I can still remember the signs of restaurants and cafes that said, “No Coloured’s” and of course the all-purpose catch-all, “We reserve the right to refuse service to anybody.” This would change in the 70’s when it was no longer deemed appropriate to be racially bigoted. The signs were replaced with the, “No shirt, No shoes, No service.” This prejudice against the long-haired, peace-loving, hippies was acceptable.
It is this backdrop that Jake has to inhabit. And we are there with him, every step of the way. But Jake is not alone, he feels like the past is actively fighting him every step of the way on his journey to save the US president from assassination.
He learns that the past doesn’t want to be changed.
If I used a star system for rating books I’ve read, 11/22/63 would get a 5 out of 5 stars. So okay the idea isn’t necessarily original, King himself writes about Jack Finney‘s Time and Again. But it is the way it is written that makes this a classic tale and one worth reading.
In my humble opinion, Stephen King is, as his name suggests, the crowned head of popular fiction. I don’t think that he is in any danger of losing his crown.
I love the information one can glean from the internet. A lot of the information is of the ‘news’ variety. Stories put out by different websites that live to pass on the latest in homicides, celebrity scandal, economic woes, video game releases, et al.
Then there are the websites that are just there for the purpose of relating educational news. How to construct a good sentence in English. Google translate (or it’s equivalent) for help in reading sentences that aren’t in English or for translating your non-English sentence. Definitions of words, their synonyms and antonyms.
You have websites that specialize in the weird and wonderful. Crazy news from around the world. How a ghost is keeping the rent down in Thailand. How a man in Pakistan can subsist on eating light bulbs and nothing else. A woman in Japan has been found guilty of misleading her clients on the correct use of Feng Shui.
Of course there are other websites that are not so glamorous or amusing. These sites deal with porn. Not just grown up porn but porn of a sort that will appeal to every taste, legal or not. Don’t worry if you don’t see something you like, free trailers and teasers are available for anyone who will tick the “over 18” box and enter. Not everyone’s cup of tea and not websites that are generally discussed in polite circles. *Unless it is to damn them or to express amazement that they are allowed at all.*
Then you have scientific or technological sites. These are the most fascinating and entertaining to read.Just today I learned about singing mice. Animals in the world are broken into singing and non-singing camps. People, birds, apes, et al are in the singing group. Mice are not. Or at least they haven’t been. Scientists now believe that mice use song to woo their prospective mate. The male mice serenade the female mouse of their choice and she either responds enthusiastically (presumably like a Justin Bieber fan since the warbling of the mice is also high-pitched and squeaky) or not.
This discovery has only come about with new technology which allows the scientists to hear the mice better. What they previously thought was a high-pitched squealing ‘call’ was actually a mouse version of Barry White‘s You’re the First, the Last, My Everything.
On the other side of the discovery coin, old news if you will, was the mystery of De Loys’ Ape.
Whoops, sorry wrong picture!
The story of De Loys’ ape comes to us courtesy of David Bressan’s article De Loy’s Ape on The History Of Geology.
The readers digest version is as follows: De Loy, a noted geologist, was in South America looking for oil. As he and his band of fellow geologist’s, guides, and locals traveled deeper into the jungle, disease, predators, poor food and accidents caused his band’s number to dwindle to just four men.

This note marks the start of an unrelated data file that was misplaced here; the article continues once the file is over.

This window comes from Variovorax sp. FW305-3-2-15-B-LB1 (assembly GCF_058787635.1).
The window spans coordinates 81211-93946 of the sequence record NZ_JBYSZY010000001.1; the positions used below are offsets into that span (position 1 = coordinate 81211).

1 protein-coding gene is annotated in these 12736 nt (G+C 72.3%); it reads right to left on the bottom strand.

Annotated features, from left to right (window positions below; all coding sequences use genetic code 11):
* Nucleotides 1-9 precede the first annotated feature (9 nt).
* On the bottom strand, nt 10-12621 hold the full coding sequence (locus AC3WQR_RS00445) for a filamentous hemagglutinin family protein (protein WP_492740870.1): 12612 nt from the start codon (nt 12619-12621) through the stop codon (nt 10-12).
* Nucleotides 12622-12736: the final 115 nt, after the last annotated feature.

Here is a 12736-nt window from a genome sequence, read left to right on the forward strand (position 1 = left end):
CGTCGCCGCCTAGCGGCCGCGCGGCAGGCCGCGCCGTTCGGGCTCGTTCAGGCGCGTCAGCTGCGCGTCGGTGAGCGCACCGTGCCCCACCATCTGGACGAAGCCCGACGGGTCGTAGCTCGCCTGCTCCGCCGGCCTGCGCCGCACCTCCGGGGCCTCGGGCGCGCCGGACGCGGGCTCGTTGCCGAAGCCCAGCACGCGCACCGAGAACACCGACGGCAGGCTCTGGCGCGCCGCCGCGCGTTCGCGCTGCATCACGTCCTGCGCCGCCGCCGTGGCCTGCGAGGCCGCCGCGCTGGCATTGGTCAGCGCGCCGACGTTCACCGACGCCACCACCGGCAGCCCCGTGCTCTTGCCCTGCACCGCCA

These men arrived exhausted at the bank of Tarra River and there they encountered a pair of strange creatures. “One day de Loys spotted along the shores of the Rio Tarra two large monkeys covered with reddish fur and lacking a tail. More strangely the two animals walked upright and approached slowly the expedition, visibly irritated, shouting, brandishing the arms and using they own excrements as projectiles against the frightened men. The men decided to respond to the attack and shoot in direction of the two apes, killing the female.” *David Bressan De Loys’ Ape*
Amazed at this possible missing link, the ape was over 5 feet tall, De Loys took many pictures including the one above. He intended to bring the body back to civilization to show the scientific world. Unfortunately the body rapidly deteriorated and on the way back their boat capsized causing all the photographs but one to be washed away.
Once back in the civilized world De Loys never mentioned the curious ‘ape man’ that he had encountered in South America. It was only years later that a friend, the Swiss anthropologist George Alexis Montandon (1879-1944), accidentally rediscovered this photo that the ‘ape’ became an issue.
Montandon was convinced that this creature in De Loys’ photograph was a new hitherto undiscovered primate that could be a ‘missing link.’ Montandon decided to approach the scientific community with his findings. Interestingly, only the French agreed with his findings and the rest of the scientific community decided that Montandon was incorrect in his assumptions.
Fast forward to 1999 and a letter from 1962 purports that the picture is a hoax and that the 5 foot humanoid ape is a myth that came about as a practical joke by De Loys. It does make a certain amount of sense. De Loys himself had forgotten about the mysterious creature and never attempted to solve the mystery.
If, in fact, the picture and the resulting myth are the result of a prank, I think it is nothing less than brilliant. This man, De Loys has managed to lose most of his team and his remaining team are exhausted and more than likely scared and nervous. That he could even think of such a funny joke at such a time is uplifting and touching.
I can imagine him telling the others of just how funny it will be when they return telling everyone that the spider monkey they just shot was really a 5 foot tall humanoid creature that they’d never seen before. Spirits bolstered by the school boy prank, I imagine them slapping one another on the back and laughing.
Of course I could be wrong, but I’d rather think that is how it went.
As for the singing mice?
I’ve always known that mice could sing. I’ve always known that they can whistle as well. I saw Mickey Mouse do it in a film when I was little. He sang and whistled in the film Steamboat Willie made by the prestigious Walt Disney.